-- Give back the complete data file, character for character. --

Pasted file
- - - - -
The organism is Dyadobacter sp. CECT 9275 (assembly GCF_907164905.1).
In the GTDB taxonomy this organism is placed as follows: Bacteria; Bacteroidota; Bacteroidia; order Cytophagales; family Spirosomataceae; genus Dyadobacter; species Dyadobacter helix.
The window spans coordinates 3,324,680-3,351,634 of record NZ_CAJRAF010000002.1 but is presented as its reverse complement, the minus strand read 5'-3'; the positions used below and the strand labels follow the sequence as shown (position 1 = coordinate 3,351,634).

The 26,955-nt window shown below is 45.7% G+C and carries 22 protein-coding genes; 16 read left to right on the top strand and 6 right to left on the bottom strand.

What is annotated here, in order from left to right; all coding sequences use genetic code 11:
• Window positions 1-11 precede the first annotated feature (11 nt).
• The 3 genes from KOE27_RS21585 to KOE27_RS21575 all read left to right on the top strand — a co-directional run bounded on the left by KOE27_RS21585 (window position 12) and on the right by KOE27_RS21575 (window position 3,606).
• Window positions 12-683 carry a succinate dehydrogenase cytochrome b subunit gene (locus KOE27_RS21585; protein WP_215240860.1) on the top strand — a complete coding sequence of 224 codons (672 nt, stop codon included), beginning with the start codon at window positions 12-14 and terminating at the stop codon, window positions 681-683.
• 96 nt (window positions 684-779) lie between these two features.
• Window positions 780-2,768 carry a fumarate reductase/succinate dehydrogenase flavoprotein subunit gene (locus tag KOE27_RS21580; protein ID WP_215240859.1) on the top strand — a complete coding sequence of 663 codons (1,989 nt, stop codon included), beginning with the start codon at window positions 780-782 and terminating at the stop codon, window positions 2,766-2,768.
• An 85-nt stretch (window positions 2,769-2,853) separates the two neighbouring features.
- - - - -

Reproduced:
The organism is Dyadobacter sp. CECT 9275 (assembly GCF_907164905.1).
In the GTDB taxonomy this organism is placed as follows: Bacteria; Bacteroidota; Bacteroidia; order Cytophagales; family Spirosomataceae; genus Dyadobacter; species Dyadobacter helix.
The window spans coordinates 3,324,680-3,351,634 of record NZ_CAJRAF010000002.1 but is presented as its reverse complement, the minus strand read 5'-3'; the positions used below and the strand labels follow the sequence as shown (position 1 = coordinate 3,351,634).

The 26,955-nt window shown below is 45.7% G+C and carries 22 protein-coding genes; 16 read left to right on the top strand and 6 right to left on the bottom strand.

What is annotated here, in order from left to right; all coding sequences use genetic code 11:
• Window positions 1-11 precede the first annotated feature (11 nt).
• The 3 genes from KOE27_RS21585 to KOE27_RS21575 all read left to right on the top strand — a co-directional run bounded on the left by KOE27_RS21585 (window position 12) and on the right by KOE27_RS21575 (window position 3,606).
• Window positions 12-683 carry a succinate dehydrogenase cytochrome b subunit gene (locus KOE27_RS21585; protein WP_215240860.1) on the top strand — a complete coding sequence of 224 codons (672 nt, stop codon included), beginning with the start codon at window positions 12-14 and terminating at the stop codon, window positions 681-683.
• 96 nt (window positions 684-779) lie between these two features.
• Window positions 780-2,768 carry a fumarate reductase/succinate dehydrogenase flavoprotein subunit gene (locus tag KOE27_RS21580; protein ID WP_215240859.1) on the top strand — a complete coding sequence of 663 codons (1,989 nt, stop codon included), beginning with the start codon at window positions 780-782 and terminating at the stop codon, window positions 2,766-2,768.
• An 85-nt stretch (window positions 2,769-2,853) separates the two neighbouring features.